No, quite the opposite. They're looking for a quick and clean defeat. Hence jurisdiction-shopping in no-nonsense Germany, rather than one of the many countries (like Blighty) where the case would be likely to go on and on and consume an order of magnitude more in lawyers fees.
I said so last time this story came up. This just confirms it.
Can happen in any walk of life. One day you're helping bail out of a BSOD, the next it might be fixing a wobbly chair.
English language O-level, we had a "teacher" who was borderline-illiterate. One minor recollection from that was a spelling test she had prepared for us. When it came to marking it, I had to correct her on three (of twenty) words. Each was a long argument before she finally looked it up and confirmed I was right.
There was a special mouse pad with horizontal and vertical lines on it.
Yes - though my experience of them was rather later than that (most of the 1990s).
Cold to the touch, and rather unpleasant even at times when cold should have been good. Also moved according to a rather coarse grid, meaning you couldn't steer the pointer between grid points but only move in multi-pixel jumps. Put me right off optical mice for many years, and may have contributed to my RSI.
Trump's accusations might be more credible if the sanctions operated less of a scattergun approach.
China? Well also the rest of the world. EU, Canada, and Mexico lumped together: do we really all do those Evil Things? Trump must be the only one marching in step.
Mind you, the rest of the world does itself no favours by failing to work together on this. EU/Canada/Mexico lumped together because they thought they could be exempted as Good Guys.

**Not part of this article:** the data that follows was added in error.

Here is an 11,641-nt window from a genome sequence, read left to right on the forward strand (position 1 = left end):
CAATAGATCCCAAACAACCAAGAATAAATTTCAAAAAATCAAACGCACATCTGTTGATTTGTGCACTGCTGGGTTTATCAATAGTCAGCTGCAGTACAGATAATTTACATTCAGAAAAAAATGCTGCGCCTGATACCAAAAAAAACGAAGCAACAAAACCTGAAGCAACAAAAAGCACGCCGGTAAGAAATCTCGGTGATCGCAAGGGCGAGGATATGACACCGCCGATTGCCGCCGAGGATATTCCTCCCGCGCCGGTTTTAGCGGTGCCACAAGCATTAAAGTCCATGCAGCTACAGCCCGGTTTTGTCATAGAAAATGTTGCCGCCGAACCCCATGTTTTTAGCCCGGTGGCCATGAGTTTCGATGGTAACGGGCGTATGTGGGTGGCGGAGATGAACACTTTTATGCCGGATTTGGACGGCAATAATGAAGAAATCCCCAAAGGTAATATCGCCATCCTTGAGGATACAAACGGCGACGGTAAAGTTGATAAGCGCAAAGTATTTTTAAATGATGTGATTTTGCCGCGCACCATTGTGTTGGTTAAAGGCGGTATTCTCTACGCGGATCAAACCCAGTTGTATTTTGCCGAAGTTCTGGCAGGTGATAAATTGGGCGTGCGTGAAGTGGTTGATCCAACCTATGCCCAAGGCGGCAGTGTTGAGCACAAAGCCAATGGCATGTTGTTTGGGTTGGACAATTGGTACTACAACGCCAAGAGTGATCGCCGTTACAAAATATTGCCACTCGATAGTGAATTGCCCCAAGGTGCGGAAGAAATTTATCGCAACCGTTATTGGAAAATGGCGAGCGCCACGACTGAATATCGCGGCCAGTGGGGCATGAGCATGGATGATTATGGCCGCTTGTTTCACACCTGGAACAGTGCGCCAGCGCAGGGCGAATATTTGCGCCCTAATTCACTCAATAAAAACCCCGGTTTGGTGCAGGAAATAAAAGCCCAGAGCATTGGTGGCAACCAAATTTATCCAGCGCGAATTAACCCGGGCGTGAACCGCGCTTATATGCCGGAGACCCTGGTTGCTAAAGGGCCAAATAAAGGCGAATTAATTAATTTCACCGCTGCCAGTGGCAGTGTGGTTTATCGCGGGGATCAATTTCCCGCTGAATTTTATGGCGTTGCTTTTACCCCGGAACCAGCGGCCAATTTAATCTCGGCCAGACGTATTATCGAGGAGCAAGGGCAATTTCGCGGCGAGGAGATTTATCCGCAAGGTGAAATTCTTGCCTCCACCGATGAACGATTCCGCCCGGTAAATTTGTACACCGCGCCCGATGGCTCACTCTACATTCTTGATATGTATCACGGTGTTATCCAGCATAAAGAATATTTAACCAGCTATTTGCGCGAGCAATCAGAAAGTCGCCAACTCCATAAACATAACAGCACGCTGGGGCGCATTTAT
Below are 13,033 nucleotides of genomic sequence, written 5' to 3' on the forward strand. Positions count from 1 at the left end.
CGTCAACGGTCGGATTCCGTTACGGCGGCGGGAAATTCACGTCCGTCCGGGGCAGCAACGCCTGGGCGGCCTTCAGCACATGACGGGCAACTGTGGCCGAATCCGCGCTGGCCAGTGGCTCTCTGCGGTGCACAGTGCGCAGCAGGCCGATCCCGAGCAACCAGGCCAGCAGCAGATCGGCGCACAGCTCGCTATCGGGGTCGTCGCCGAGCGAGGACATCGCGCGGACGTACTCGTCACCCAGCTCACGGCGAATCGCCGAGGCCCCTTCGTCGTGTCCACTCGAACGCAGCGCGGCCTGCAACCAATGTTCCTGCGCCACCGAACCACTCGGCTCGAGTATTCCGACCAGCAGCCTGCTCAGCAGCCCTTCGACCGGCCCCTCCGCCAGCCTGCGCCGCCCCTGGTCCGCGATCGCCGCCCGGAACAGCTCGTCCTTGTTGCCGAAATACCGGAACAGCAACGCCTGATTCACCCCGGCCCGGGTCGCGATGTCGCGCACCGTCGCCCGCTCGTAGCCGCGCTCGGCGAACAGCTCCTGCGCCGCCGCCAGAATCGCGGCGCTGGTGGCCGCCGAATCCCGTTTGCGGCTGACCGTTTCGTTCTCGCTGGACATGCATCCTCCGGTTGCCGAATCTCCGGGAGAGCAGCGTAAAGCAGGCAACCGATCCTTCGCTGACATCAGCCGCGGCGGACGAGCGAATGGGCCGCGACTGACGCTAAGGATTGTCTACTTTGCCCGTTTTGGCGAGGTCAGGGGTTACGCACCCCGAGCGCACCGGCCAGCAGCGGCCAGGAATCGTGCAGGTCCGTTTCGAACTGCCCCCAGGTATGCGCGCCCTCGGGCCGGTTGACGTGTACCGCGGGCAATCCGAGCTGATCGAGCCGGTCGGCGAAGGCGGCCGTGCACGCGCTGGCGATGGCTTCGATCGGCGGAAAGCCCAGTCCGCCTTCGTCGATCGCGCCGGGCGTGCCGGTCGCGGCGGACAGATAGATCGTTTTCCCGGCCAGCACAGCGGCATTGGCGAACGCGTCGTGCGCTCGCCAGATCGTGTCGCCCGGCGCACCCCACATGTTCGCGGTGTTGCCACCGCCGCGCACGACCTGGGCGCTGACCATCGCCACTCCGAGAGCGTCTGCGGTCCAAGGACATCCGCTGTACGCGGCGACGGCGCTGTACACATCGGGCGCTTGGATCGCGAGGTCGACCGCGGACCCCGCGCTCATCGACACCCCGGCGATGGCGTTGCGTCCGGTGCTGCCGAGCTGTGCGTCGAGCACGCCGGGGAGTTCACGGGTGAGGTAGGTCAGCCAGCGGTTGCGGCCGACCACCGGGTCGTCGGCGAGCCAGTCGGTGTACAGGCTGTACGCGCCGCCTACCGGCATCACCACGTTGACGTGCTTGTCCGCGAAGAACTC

Divided we fall.
Upvotes to both Duffy Moon and Adrian 4 for sensible ... provided the universal income kills off all means-testing. Kill off all those cases where loss-of-benefits due to working exceeds basic-rate tax, let alone where it exceeds 100%.
But Sir Humphrey certainly won't stand for that: just look at the huge chunk of administrative Empire he'd lose. That could be precisely the underlying reason UC implementation has been such a shambles: Sir Humphrey is protecting his own empire and minions.
I was 'between jobs' after my employer (Sun) had got borged and my new owner discontinued my work. Not destitute, but signed on out of bloody-mindedness and to get a little of my tax back.
Beginning of February 2011, I went to FOSDEM, with a view very largely to sniffing around for new work. Jobcentre severely penalised me for that: I had left the country, so wasn't available for work over the weekend. They killed my claim altogether, so I had to sign up again from scratch, meaning two weeks interruption and having to travel to a deeply inconvenient regional jobcentre again.
They really don't (or didn't) like you taking any kind of initiative! I wonder if UC would've been any different?
And I say that as someone who's been working in the UK space industry for the last couple of decades.
That was also my impression, having spent most of the '90s working at ESA. Good UK companies existed, UK government programmes existed, but if there was ever an intersection between the two, it eluded me.